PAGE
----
Previously, we have shown that cell seeding density can affect BMEC differentiation from hPSCs using the neural co-differentiation protocol (35). Other studies have also demonstrated that cell seeding density is crucial for efficient hPSC differentiation to various lineages (6668). An initial cell seeding density of 35 × 103 cells/cm2 at day −3 is necessary to yield homogeneous populations of BMECs with high expression and proper localization of key BBB proteins, in turn leading to optimal barrier properties. In addition, this optimum seeding density translated to multiple hPSC lines and to differentiation on defined matrices. Cells differentiated at non-optimal seeding densities expressed BMEC markers but exhibited a reduced TEER, likely resulting from diminished claudin-5 and occludin expression and improper junctional localization. Thus, RA signaling and cell density similarly regulate the capability for the endothelial progenitors to acquire BMEC properties. Although we determined that seeding density is a crucial regulator of hPSC differentiation to BMECs, we do not yet know the mechanism by which density affects differentiation efficiency.

Coculturing hPSC-derived BMECs with pericytes, astrocytes, and neurons further elevated TEER, consistent with previous studies that showed that coculturing BMECs with these neural cells can enhance BBB properties (57, 58, 6971). These data suggest that it will be possible to integrate these defined hPSC-derived BMECs with other cells of the neurovascular unit to create an isogenic patient-derived model that can be used to study the role of neurovascular unit in human neurological diseases (60). In addition, this defined BMEC differentiation method has the potential to be a powerful and robust tool for preclinical studies of pharmaceutical transport through the BBB.


hPSC culture and differentiation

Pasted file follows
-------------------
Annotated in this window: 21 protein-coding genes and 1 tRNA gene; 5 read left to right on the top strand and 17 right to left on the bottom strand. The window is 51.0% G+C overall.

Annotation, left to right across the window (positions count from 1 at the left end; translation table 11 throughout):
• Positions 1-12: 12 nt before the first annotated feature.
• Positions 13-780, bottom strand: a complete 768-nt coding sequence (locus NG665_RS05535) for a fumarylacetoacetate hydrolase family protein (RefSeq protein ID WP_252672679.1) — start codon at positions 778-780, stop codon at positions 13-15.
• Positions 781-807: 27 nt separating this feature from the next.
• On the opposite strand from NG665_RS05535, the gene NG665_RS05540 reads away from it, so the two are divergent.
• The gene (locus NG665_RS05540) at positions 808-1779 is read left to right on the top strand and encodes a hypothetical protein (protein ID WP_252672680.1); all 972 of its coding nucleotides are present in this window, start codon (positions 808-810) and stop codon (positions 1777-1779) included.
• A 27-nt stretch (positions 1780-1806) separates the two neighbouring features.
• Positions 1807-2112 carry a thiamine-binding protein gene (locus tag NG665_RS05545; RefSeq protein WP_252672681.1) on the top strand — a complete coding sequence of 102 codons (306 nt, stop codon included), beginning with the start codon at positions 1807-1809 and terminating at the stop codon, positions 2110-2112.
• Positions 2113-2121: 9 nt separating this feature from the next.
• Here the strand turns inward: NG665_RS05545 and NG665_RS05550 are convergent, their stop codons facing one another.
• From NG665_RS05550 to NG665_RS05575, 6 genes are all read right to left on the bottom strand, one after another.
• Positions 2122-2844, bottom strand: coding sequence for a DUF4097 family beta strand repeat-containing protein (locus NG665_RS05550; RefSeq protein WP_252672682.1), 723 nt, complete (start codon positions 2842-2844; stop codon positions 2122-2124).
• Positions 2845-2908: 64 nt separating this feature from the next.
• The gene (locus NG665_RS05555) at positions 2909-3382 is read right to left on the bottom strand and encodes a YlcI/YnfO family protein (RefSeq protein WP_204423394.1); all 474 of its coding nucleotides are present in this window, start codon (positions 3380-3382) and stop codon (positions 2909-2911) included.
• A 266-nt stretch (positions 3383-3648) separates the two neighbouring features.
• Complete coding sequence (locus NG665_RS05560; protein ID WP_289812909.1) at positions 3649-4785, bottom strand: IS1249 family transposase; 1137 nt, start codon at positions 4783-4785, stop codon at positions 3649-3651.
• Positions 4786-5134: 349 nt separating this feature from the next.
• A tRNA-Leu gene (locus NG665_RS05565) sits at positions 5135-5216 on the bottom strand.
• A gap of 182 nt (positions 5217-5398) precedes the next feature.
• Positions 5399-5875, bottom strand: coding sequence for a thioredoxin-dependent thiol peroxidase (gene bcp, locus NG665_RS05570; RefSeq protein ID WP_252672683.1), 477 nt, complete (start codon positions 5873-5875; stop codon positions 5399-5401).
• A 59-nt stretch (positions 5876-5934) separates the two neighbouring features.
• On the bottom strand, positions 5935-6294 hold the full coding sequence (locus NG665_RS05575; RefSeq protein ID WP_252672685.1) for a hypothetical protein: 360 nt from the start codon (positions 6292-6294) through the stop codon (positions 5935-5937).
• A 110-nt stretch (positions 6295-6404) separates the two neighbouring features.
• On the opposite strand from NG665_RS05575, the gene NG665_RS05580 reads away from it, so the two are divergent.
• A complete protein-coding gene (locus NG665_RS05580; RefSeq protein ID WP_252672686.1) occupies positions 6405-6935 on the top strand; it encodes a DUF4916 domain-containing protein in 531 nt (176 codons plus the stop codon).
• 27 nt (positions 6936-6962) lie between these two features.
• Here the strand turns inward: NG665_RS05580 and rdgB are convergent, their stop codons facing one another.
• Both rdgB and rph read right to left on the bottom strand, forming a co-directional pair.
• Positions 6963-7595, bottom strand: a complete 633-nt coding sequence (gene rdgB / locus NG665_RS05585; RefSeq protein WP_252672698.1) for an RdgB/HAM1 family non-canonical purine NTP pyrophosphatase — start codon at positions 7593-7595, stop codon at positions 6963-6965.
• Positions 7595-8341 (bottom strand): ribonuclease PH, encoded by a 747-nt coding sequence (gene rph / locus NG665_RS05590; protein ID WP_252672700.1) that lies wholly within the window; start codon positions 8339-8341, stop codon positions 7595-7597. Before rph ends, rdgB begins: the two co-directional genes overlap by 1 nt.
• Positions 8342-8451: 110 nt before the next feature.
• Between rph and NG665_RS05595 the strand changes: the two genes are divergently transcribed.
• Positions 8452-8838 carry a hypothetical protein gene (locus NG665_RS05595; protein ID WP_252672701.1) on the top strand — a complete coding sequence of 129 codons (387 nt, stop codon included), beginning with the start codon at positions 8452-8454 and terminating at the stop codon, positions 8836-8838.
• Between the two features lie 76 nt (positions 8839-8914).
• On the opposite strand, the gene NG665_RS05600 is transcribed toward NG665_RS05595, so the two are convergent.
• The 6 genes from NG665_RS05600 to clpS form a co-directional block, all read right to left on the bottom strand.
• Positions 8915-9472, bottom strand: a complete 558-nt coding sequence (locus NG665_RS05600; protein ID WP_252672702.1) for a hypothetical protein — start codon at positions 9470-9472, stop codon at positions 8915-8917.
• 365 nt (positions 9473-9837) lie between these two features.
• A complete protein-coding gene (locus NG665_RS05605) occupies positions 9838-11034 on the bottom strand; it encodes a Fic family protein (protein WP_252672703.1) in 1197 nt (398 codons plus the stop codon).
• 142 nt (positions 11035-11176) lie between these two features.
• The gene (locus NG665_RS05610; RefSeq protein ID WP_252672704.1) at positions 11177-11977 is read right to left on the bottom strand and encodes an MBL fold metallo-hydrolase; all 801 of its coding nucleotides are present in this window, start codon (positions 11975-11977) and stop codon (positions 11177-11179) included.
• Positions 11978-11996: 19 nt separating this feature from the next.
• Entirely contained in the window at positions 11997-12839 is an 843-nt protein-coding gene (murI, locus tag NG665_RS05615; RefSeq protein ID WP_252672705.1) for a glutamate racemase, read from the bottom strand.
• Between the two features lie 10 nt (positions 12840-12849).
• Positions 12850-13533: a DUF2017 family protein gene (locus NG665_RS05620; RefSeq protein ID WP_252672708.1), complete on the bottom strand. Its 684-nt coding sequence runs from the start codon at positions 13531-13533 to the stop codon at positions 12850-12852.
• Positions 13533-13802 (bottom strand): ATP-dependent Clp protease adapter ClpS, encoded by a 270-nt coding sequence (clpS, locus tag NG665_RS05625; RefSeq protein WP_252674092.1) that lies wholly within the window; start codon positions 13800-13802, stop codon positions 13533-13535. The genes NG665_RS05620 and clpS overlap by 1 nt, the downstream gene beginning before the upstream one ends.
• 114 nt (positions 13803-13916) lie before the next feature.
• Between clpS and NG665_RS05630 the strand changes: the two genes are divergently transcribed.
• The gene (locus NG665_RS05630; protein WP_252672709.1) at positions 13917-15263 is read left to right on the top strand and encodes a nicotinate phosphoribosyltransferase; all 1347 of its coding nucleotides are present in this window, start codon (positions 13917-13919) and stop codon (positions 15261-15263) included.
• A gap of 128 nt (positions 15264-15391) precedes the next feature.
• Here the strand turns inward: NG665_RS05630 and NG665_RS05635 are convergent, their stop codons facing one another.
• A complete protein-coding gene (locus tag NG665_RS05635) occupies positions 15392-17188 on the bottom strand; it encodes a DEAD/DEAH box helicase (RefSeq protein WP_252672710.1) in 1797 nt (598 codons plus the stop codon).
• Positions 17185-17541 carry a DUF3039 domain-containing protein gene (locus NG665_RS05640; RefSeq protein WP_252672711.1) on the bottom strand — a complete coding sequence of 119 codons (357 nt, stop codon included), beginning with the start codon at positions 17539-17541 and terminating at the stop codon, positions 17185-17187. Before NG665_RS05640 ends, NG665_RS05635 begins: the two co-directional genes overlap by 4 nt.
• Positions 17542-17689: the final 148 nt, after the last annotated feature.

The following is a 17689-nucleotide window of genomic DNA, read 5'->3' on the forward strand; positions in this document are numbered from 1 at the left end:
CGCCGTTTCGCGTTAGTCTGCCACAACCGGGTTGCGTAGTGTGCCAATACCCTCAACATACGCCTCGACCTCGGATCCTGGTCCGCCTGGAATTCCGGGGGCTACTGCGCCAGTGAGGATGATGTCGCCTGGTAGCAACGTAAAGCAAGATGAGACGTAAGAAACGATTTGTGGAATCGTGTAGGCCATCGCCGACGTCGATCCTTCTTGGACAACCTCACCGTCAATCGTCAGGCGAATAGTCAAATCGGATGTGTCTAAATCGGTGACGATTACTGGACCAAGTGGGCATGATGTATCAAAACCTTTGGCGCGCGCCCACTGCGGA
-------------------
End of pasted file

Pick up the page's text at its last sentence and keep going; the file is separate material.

Human iPSCs [iPS(IMR90)-4 (72), iPS-DF 19-9-11T (73), and hESCs (H9) (29)] were maintained on Matrigel (Corning)–coated surfaces in mTeSR1 (STEMCELL Technologies), as previously described (74). Before differentiation, hPSCs were singularized with Accutase (Innovative Cell Technologies) and plated onto Matrigel-coated plates at a density between 25 × 103 and 50 × 103 cells/cm2 in mTeSR1 supplemented with 10 μM Rho-associated protein kinase (ROCK) inhibitor Y-27632 (Selleckchem). hPSCs were expanded in mTeSR1 for 3 days. For differentiation on defined substrates, singularized hPSCs were plated onto the vitronectin-coated (Thermo Fisher Scientific) or Synthemax-coated (Corning) surface at a density between 25 × 103 and 50 × 103 cells/cm2 in mTeSR1 supplemented with 10 μM ROCK inhibitor Y-27632 (Selleckchem). To initiate differentiation at day 0, cells were treated with 6 μM CHIR99021 (Selleckchem) in DeSR1: DMEM/Ham’s F12 (Thermo Fisher Scientific), 1× MEM-NEAA (Thermo Fisher Scientific), 0.5× GlutaMAX (Thermo Fisher Scientific), and 0.1 mM β-mercaptoethanol (Sigma). After 24 hours, the medium was changed to DeSR2: DeSR1 plus 1× B27 (Thermo Fisher Scientific) every day for another 5 days. At day 6, the medium was switched to hECSR1: hESFM (Thermo Fisher Scientific) supplemented with bFGF (20 ng/ml), 10 μM RA, and 1× B27. After 2 days of culture in hECSR1 medium, day 8 cells were dissociated with Accutase and plated at 1 × 106 cells/cm2 in hECSR1 onto 48-well tissue culture plates or 1.12-cm2 Transwell-Clear permeable inserts (0.4 μm pore size) coated with Matrigel (100 μg/ml). For cells differentiated on vitronectin or Synthemax substrates, cells were dissociated with Accutase and plated at 1 × 106 cells/cm2 in hECSR1 onto 48-well tissue culture plates or 1.12-cm2 Transwell-Clear permeable inserts (0.4 μm pore size) coated with human placenta–derived collagen IV (400 μg/ml)/human plasma–derived fibronectin (100 μg/ml). At day 9, the medium was changed to hECSR2 (hECSR1 without RA or bFGF) for longer-term maintenance. Y-27632 was added to increase the attachment (75) of cells differentiated in the absence of RA and was permitted to ensure confluent monolayer formation and confirm that the reduction in TEER was not only a result of incomplete monolayer formation.